Yes, our world is still sexist.

This morning, I posted a job on Freelancer.

Occasionally I delegate work to others when I’m occupied with various tasks. I also posted the job on Elance to compare responses and quotes. I left my computer for about 10 minutes and came back with a bowl of All-Bran and a heart full of expectations.

I was pleased to find a decent number of people bidding on the projects. As I scanned the list to make my shortlist of applicants, I was appalled at the number of people beginning their inquiries with “Dear Sir.”

Usually I would disregard it and move on, but this time it struck me. Exactly what was it that made these people assume they were dealing with a male?

I took a closer look and noticed many of these type of responses were from individuals in places like Pakistan and other parts of the Middle East, Africa and Asia, whereas responses from individuals in America, England and other parts of the west were more along the lines of “Dear Sir/Madam” or the more neutral, “Dear Hiring Manager.”

It struck me pretty hard. Most of our world still assumes that anything related to business, hiring and the like is probably a male, and it doesn’t cross their minds for a second that the person behind that grey face on an online platform could possibly be a woman.

So now, I’m sitting here, munching my cereal and feeling thankful that I was born where I was.

I just can’t help but wonder when things are going to change on the other side of the world. There is definitely a need for more awareness of women’s rights and capabilities in the workplace. 

Hmmmmm.

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2 Comments Add yours

  1. Steven Lemon says:

    In defense of those who begin their correspondence with “Dear Sir”, I would point out that most American business schools TAUGHT that business correspondence were addressed that way, so it is not just a Pakistani problem.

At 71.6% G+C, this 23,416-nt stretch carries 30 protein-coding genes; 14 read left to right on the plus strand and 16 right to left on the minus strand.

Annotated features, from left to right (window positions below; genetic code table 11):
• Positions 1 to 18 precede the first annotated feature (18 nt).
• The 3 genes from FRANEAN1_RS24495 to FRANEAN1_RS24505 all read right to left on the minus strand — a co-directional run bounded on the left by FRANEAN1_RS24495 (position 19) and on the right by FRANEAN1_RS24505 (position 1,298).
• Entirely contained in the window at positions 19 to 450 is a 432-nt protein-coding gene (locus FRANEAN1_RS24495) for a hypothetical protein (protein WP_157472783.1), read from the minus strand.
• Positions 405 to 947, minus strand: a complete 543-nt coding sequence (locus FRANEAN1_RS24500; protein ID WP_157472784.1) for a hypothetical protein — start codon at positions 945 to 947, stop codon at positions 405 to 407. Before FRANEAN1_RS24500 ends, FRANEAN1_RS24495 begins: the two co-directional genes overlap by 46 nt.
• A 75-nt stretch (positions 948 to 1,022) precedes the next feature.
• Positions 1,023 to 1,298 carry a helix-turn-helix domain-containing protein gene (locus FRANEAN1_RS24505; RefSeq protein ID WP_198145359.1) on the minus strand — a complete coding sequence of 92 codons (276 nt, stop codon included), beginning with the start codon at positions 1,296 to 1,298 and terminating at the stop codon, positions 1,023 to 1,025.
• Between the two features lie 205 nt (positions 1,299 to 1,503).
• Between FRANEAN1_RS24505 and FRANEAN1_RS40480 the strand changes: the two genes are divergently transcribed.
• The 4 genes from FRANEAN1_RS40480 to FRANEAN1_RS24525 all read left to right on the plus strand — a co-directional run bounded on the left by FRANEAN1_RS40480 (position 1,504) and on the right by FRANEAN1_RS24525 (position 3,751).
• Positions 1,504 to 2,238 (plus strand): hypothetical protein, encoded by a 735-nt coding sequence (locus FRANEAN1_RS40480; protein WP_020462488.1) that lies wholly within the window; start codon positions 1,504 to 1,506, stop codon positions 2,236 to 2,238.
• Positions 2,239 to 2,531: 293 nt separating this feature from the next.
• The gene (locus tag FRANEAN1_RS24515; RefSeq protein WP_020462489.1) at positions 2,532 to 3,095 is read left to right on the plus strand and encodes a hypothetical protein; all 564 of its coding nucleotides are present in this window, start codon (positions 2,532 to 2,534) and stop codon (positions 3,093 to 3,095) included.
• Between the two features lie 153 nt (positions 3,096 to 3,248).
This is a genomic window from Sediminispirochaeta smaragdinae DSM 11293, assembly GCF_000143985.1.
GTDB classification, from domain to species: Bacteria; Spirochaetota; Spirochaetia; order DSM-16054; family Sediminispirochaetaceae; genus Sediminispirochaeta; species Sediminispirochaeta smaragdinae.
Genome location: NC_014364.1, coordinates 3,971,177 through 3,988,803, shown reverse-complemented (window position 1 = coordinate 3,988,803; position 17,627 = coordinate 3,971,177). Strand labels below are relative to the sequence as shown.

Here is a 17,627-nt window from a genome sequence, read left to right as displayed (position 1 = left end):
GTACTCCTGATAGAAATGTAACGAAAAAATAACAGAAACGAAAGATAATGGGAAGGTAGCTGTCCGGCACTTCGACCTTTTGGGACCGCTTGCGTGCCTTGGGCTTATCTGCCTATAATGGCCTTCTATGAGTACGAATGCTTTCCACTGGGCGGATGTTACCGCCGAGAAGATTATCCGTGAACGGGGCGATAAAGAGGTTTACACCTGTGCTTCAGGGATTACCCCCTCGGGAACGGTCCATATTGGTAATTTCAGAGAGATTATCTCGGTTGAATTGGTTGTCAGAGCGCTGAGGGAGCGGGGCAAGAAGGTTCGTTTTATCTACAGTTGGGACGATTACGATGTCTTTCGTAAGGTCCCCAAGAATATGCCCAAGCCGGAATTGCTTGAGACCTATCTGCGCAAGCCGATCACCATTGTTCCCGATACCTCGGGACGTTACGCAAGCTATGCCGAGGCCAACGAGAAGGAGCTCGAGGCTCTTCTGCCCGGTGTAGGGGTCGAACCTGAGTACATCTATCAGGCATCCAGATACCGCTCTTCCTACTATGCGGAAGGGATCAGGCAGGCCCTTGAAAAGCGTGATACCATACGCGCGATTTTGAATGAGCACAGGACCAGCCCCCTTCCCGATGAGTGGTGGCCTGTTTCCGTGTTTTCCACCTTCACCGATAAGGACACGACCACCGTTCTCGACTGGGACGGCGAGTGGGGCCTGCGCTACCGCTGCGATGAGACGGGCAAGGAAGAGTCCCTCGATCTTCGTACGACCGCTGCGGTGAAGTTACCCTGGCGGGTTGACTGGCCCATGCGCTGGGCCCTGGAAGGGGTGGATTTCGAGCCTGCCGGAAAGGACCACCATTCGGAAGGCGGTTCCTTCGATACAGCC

So what if the WORLD is sexist? As individuals we don’t live in the world, we live in a local area. We can never change the whole world, so we would do better by working to change the attitudes in the are in which we live.

    the REASON people still address message that way is because they have a 90% chance of being RIGHT. If more women were business owners it would change in a heartbeat because the last thing a client or a business wants to do is offend or alienate a business contact.

    The problem is, we don’t see enough minorities in the boardrooms and on the financial networks as owners, movers and shakers.

    Until that situation changes not much else will.
    Using first names is no guarantee either. The first time I saw it written that somebody named SHAQUILLE was seven feet tall I thought, “Man that is one tall woman!”

    I’m SO glad I didn’t say it to his face.

    Like

    1. Kim-Lee (Your Writing Lady) says:

      Thanks for your point of view Steven! For sure, if more women own businesses, it would help. No one can change the whole world, that will never happen.

      I still feel there is no need to assume. Should we assume all business owners are White because there aren’t enough Black entrepreneurs? Would it be equally okay for inquiries to be started with “Dear Madam” where the world to swing to a direction where more women owned businesses than men?

      This isn’t to argue, but just to look at the situation from all angles.

      Lol at the Shaquille situation. I can see that happening 😀

      Like

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